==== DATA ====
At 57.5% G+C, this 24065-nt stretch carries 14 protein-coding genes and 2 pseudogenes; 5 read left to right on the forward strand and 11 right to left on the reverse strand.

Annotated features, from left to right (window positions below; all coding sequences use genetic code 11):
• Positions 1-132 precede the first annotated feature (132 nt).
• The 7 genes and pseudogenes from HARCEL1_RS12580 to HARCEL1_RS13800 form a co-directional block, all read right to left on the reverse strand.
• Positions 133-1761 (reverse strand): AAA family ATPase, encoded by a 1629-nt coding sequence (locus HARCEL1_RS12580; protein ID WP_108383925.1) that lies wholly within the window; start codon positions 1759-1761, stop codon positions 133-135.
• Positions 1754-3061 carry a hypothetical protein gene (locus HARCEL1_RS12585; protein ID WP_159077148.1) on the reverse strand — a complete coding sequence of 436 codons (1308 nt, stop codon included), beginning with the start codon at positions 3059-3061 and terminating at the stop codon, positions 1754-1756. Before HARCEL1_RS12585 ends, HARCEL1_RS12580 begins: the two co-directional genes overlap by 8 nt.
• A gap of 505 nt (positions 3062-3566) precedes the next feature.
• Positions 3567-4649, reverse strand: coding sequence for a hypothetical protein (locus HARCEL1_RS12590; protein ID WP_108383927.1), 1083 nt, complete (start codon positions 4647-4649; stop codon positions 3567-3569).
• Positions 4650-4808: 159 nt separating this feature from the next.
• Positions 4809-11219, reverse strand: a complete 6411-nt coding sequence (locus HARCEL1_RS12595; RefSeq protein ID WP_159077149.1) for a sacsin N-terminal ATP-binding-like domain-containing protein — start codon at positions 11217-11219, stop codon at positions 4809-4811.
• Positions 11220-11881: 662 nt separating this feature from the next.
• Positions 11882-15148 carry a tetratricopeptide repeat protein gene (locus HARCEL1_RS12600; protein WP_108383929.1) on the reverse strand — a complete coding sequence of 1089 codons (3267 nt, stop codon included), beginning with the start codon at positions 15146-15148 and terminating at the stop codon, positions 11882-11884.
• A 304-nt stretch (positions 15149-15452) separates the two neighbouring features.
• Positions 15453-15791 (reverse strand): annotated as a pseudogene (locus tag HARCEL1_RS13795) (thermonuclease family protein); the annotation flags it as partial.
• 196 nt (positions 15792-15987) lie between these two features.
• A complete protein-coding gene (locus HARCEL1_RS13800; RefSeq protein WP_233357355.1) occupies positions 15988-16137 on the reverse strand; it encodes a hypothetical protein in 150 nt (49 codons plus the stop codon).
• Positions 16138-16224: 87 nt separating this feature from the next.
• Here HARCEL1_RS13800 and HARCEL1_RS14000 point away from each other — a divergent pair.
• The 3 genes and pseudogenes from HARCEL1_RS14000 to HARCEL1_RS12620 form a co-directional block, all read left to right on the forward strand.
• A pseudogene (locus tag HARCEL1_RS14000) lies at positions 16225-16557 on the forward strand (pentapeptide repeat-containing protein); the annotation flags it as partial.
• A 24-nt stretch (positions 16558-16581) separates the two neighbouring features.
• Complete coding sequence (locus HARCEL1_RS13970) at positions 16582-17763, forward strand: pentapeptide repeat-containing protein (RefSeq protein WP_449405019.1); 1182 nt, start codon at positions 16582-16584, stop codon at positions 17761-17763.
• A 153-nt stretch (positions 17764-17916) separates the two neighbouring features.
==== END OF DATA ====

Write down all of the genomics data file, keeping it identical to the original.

At 57.5% G+C, this 24065-nt stretch carries 14 protein-coding genes and 2 pseudogenes; 5 read left to right on the forward strand and 11 right to left on the reverse strand.

Annotated features, from left to right (window positions below; all coding sequences use genetic code 11):
• Positions 1-132 precede the first annotated feature (132 nt).
• The 7 genes and pseudogenes from HARCEL1_RS12580 to HARCEL1_RS13800 form a co-directional block, all read right to left on the reverse strand.
• Positions 133-1761 (reverse strand): AAA family ATPase, encoded by a 1629-nt coding sequence (locus HARCEL1_RS12580; protein ID WP_108383925.1) that lies wholly within the window; start codon positions 1759-1761, stop codon positions 133-135.
• Positions 1754-3061 carry a hypothetical protein gene (locus HARCEL1_RS12585; protein ID WP_159077148.1) on the reverse strand — a complete coding sequence of 436 codons (1308 nt, stop codon included), beginning with the start codon at positions 3059-3061 and terminating at the stop codon, positions 1754-1756. Before HARCEL1_RS12585 ends, HARCEL1_RS12580 begins: the two co-directional genes overlap by 8 nt.
• A gap of 505 nt (positions 3062-3566) precedes the next feature.
• Positions 3567-4649, reverse strand: coding sequence for a hypothetical protein (locus HARCEL1_RS12590; protein ID WP_108383927.1), 1083 nt, complete (start codon positions 4647-4649; stop codon positions 3567-3569).
• Positions 4650-4808: 159 nt separating this feature from the next.
• Positions 4809-11219, reverse strand: a complete 6411-nt coding sequence (locus HARCEL1_RS12595; RefSeq protein ID WP_159077149.1) for a sacsin N-terminal ATP-binding-like domain-containing protein — start codon at positions 11217-11219, stop codon at positions 4809-4811.
• Positions 11220-11881: 662 nt separating this feature from the next.
• Positions 11882-15148 carry a tetratricopeptide repeat protein gene (locus HARCEL1_RS12600; protein WP_108383929.1) on the reverse strand — a complete coding sequence of 1089 codons (3267 nt, stop codon included), beginning with the start codon at positions 15146-15148 and terminating at the stop codon, positions 11882-11884.
• A 304-nt stretch (positions 15149-15452) separates the two neighbouring features.
• Positions 15453-15791 (reverse strand): annotated as a pseudogene (locus tag HARCEL1_RS13795) (thermonuclease family protein); the annotation flags it as partial.
• 196 nt (positions 15792-15987) lie between these two features.
• A complete protein-coding gene (locus HARCEL1_RS13800; RefSeq protein WP_233357355.1) occupies positions 15988-16137 on the reverse strand; it encodes a hypothetical protein in 150 nt (49 codons plus the stop codon).
• Positions 16138-16224: 87 nt separating this feature from the next.
• Here HARCEL1_RS13800 and HARCEL1_RS14000 point away from each other — a divergent pair.
• The 3 genes and pseudogenes from HARCEL1_RS14000 to HARCEL1_RS12620 form a co-directional block, all read left to right on the forward strand.
• A pseudogene (locus tag HARCEL1_RS14000) lies at positions 16225-16557 on the forward strand (pentapeptide repeat-containing protein); the annotation flags it as partial.
• A 24-nt stretch (positions 16558-16581) separates the two neighbouring features.
• Complete coding sequence (locus HARCEL1_RS13970) at positions 16582-17763, forward strand: pentapeptide repeat-containing protein (RefSeq protein WP_449405019.1); 1182 nt, start codon at positions 16582-16584, stop codon at positions 17761-17763.
• A 153-nt stretch (positions 17764-17916) separates the two neighbouring features.